Senior population soars

The Baltimore Sun

The Baltimore region is going gray.

While the region's population showed a modest increase of about 4 percent from 2000 through 2007, the number of residents ages 55 to 64 and those 85 and older increased by about a third, according to an analysis of U.S. census data released today.

The former group is the result of the baby boom generation reaching retirement age; the latter, an aging society living longer.

"Longevity has increased so much," said Rose Viscidi, a resident of Charlestown Retirement Community in Catonsville who is her in 80s. She takes daily aerobics classes and keeps busy, engaging in a lifestyle that has become more the norm for her age group.

"You can be as active as you like here," said Viscidi. "Or you can sit in your apartment and do nothing. For me, I like being in an intellectually stimulating environment."

After Viscidi became a widow, she moved from Vermont to Baltimore County so she could live closer to her son. At Charlestown, she takes courses such as an introduction to archaeology, plays bridge, dines with friends every night and goes to on-site movies on Saturdays.

The numbers that show an aging population are among data released by the U.S. Census Bureau. The figures break down county population estimates through July 1, 2007, by age, sex, race and Hispanic origin.

In Howard County, the population of residents between 60 and 64 jumped more than 70 percent between 2000 and 2007, and 11.6 percent in the past year.

In Baltimore County, those 85 and older number nearly 40 percent more than seven years ago and almost 5 percent more than last year. In Baltimore City, which showed an overall decrease in population, the number of residents 85 and older went up 16.5 percent in the same period.

The figures follow a national graying trend. In 24 counties in the United States, at least one-quarter of the population is 65 or older. Nine of the counties are in Florida.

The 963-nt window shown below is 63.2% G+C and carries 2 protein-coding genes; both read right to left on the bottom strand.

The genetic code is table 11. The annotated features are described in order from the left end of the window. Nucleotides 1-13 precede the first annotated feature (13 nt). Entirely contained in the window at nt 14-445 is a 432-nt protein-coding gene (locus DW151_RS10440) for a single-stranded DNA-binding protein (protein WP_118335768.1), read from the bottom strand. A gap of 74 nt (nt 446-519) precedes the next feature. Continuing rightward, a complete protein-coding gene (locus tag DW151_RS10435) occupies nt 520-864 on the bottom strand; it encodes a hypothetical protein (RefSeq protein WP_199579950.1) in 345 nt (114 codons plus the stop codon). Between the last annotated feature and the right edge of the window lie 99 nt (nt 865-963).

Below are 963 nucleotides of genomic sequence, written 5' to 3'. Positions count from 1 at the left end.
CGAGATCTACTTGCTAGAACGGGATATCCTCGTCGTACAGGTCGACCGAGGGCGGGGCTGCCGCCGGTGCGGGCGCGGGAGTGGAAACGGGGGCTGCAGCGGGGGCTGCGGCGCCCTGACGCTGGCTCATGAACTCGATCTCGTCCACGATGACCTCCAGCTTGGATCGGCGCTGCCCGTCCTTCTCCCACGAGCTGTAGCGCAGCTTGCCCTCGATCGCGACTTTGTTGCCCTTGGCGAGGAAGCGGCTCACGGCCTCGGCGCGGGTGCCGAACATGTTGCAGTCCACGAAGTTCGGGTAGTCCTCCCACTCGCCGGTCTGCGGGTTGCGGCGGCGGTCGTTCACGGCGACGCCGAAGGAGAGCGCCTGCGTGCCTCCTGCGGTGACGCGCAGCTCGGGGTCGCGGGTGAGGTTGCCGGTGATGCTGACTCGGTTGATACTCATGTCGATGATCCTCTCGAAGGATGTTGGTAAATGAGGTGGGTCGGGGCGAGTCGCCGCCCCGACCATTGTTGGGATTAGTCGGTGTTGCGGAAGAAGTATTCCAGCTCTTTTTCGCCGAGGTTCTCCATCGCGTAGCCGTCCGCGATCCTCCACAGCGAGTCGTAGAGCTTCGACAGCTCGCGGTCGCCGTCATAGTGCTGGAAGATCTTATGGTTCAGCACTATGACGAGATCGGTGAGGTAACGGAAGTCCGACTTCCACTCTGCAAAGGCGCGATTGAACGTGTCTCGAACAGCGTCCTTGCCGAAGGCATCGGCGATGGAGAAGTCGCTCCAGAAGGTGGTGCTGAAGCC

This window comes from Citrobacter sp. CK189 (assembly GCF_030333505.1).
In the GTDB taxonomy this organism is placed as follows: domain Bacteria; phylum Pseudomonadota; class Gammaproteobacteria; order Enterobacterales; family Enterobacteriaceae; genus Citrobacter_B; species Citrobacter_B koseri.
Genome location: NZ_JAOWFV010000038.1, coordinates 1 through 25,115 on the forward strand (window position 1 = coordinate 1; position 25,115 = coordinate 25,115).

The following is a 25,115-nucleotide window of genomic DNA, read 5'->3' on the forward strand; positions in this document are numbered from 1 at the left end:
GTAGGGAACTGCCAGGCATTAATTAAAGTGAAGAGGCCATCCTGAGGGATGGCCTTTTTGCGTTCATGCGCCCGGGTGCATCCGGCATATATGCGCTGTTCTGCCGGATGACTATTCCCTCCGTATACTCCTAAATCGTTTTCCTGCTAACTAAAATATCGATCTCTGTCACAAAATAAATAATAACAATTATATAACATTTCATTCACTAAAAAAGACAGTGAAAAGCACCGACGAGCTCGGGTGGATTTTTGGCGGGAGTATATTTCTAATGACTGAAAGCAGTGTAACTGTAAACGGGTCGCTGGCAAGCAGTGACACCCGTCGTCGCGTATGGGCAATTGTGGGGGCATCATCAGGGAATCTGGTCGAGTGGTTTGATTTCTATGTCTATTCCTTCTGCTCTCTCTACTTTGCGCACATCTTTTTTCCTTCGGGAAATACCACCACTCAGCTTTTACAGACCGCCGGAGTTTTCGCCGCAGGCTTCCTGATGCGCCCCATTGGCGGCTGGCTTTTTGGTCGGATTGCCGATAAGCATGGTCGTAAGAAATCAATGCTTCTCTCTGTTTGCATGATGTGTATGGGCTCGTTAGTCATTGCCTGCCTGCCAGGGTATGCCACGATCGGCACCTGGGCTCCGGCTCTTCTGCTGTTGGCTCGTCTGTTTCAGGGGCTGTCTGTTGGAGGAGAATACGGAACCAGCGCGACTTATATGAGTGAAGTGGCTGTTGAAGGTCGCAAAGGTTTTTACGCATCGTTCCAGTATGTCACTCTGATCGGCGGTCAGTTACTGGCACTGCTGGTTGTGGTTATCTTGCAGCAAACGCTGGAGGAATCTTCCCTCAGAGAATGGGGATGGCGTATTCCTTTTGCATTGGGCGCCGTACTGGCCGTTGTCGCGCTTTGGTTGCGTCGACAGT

In 1950, only about 0.4 percent of the country's population was 85 or older. By 2050, that is expected to grow to 5 percent, and Maryland has one of the 10 fastest-growing populations, according to the Brookings Institution.

Those 65 and older accounted for 8.1 percent of the nation's population in 1950 and are expected to reach 20.7 percent in 2050.

But while the 55-to-69-year-old group and the very old populations have shown steep increases, the population of those in their 70s has decreased in the Baltimore region and state over the past seven years, a lingering result of lower birth rates during the Great Depression.

Demographers say the trend is twofold. Baby boomers are getting older, resulting in a natural bulge in the 55-to-64-year-old range. And overall longevity and increased access to health care are causing the 80-plus group to live longer.

"The population trend increase for baby boomers is a trend that's occurring nationally and is to be expected," said Joseph DeMattos Jr., senior state director for the AARP. "The 85-year-old-and-plus boom is a nationwide trend as well. All of these trends are related to earlier birth rates and a longevity bonus relative to how long people are living."

"What's interesting about the boomers specifically is that their life is all about security, independence and engagement," he said. "They've redefined what it means to be older in America."

State officials say they are monitoring the figures closely.

"What you're starting to see is the impact of the aging of the population," said Ilene W. Rosenthal, deputy secretary of the Maryland Department of Aging. "We know it's going to have a big impact on the things we do. We are looking at different ways to keep people engaged in community life and to extend their labor-force participation."

The census data also reveal a continuing trend of the non-Hispanic white population remaining steady or decreasing, while minority groups increase.

In Baltimore County, for example, there were about 4 percent fewer white residents in 2007 compared with 2000, while the black population has grown more than 28 percent.